PURPOSE: Breast cancer is one of the most common cancers in women worldwide. Educational and awareness programs impact early practices of breast self-examination, resulting in the early detection of cancer and thereby decreasing mortality. The study aimed to assess the levels of knowledge and awareness of breast cancer and breast self-examination among medical and nursing students in Oman and to compare their knowledge, attitudes, and skills after a training program.
METHODS: This quasi-experimental study was carried out for female 90 medical and 80 nursing students in Oman in November 2019. A pre-test questionnaire was given before the training program and a post-test questionnaire was administered after the training program. Students’ knowledge, attitude, and skills regarding breast cancer and breast self-examination were compared. Scores for skills of practicing breast self-examination were compared between lecture and activity group and lecture-only group.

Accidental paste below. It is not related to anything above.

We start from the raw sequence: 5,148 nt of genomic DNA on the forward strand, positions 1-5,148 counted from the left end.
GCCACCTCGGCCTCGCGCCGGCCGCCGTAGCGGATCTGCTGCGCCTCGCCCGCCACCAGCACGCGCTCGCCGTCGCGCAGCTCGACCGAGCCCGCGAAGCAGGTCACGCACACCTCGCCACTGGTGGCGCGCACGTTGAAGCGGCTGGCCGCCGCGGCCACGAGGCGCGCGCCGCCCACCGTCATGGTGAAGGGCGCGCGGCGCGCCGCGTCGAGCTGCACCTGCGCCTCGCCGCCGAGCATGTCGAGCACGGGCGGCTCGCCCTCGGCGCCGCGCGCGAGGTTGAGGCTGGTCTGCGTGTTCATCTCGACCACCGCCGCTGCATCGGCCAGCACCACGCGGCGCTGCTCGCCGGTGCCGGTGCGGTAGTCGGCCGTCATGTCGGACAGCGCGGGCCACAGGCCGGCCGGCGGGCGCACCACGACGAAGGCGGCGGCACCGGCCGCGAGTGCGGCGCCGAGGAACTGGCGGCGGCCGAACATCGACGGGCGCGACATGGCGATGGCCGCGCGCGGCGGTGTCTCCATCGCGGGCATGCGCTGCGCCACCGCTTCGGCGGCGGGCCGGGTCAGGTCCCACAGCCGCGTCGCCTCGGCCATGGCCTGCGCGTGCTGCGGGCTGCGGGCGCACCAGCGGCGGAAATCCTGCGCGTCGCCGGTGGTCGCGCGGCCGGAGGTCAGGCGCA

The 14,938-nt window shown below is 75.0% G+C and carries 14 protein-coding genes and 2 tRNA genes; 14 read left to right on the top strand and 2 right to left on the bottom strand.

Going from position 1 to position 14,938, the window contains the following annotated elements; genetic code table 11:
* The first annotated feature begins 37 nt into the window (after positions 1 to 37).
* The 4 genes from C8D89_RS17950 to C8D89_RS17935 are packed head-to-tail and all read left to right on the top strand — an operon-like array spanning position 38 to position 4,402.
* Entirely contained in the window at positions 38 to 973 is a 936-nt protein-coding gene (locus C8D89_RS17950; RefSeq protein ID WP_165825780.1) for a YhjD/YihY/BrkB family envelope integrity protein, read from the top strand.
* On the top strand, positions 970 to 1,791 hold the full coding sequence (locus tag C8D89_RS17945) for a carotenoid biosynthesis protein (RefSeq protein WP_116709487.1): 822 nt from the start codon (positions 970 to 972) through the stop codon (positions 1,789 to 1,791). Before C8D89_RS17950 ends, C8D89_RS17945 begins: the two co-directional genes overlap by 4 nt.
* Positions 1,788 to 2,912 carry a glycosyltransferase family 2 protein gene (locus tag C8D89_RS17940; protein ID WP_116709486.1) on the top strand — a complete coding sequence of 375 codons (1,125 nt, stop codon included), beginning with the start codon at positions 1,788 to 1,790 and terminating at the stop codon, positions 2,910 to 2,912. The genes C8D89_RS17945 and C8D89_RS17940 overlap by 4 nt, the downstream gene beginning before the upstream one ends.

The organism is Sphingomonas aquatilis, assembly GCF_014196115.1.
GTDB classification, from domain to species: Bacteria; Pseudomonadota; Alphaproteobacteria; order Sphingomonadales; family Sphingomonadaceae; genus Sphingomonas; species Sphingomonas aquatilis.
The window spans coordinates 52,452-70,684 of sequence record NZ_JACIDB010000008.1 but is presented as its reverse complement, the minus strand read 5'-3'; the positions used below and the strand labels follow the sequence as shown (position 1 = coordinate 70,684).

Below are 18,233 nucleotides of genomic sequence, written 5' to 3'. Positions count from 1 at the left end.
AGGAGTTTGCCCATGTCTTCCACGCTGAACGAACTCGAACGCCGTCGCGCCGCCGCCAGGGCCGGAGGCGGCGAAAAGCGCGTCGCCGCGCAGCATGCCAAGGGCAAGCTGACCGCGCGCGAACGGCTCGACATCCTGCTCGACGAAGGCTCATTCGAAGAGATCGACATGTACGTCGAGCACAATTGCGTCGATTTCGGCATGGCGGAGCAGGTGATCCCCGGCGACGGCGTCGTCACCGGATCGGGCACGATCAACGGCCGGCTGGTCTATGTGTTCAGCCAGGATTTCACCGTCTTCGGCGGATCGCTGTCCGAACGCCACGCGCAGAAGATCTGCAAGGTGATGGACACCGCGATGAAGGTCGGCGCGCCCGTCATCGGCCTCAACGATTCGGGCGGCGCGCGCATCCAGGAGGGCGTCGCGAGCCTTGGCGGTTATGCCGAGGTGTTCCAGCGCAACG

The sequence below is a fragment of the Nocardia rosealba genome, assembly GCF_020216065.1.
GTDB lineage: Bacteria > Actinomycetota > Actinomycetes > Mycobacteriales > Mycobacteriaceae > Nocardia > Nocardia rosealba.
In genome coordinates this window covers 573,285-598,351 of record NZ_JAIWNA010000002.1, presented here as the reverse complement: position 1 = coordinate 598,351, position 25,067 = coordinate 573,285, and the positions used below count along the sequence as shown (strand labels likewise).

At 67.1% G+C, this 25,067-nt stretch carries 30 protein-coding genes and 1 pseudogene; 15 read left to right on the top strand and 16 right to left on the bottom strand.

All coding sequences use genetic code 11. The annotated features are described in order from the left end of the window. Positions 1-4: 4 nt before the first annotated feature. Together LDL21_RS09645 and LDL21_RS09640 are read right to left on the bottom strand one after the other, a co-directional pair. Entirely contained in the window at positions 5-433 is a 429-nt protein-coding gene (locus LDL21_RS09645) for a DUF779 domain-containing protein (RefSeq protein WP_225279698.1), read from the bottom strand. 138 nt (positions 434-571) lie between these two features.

RESULTS: Pre-test and post-test data were collected from 170 female students. Significant improvements were observed in the post-test scores for students’ knowledge, attitude, and skills after the intervention (P<0.001). The mean scores for skills of practicing breast self-examination after the lecture and the activity were higher than those obtained after the lecture only (P=0.014 for medical students and P=0.016 for nursing students).
CONCLUSION: An educational training program on breast cancer and breast self-examination with an emphasis on skills can motivate participants to perform breast self-examination regularly, and may therefore help students to train other women to perform breast self-examination for the early detection of breast cancer.
* Title and MeSH Headings from MEDLINE®/PubMed®, a database of the U.S. National Library of Medicine.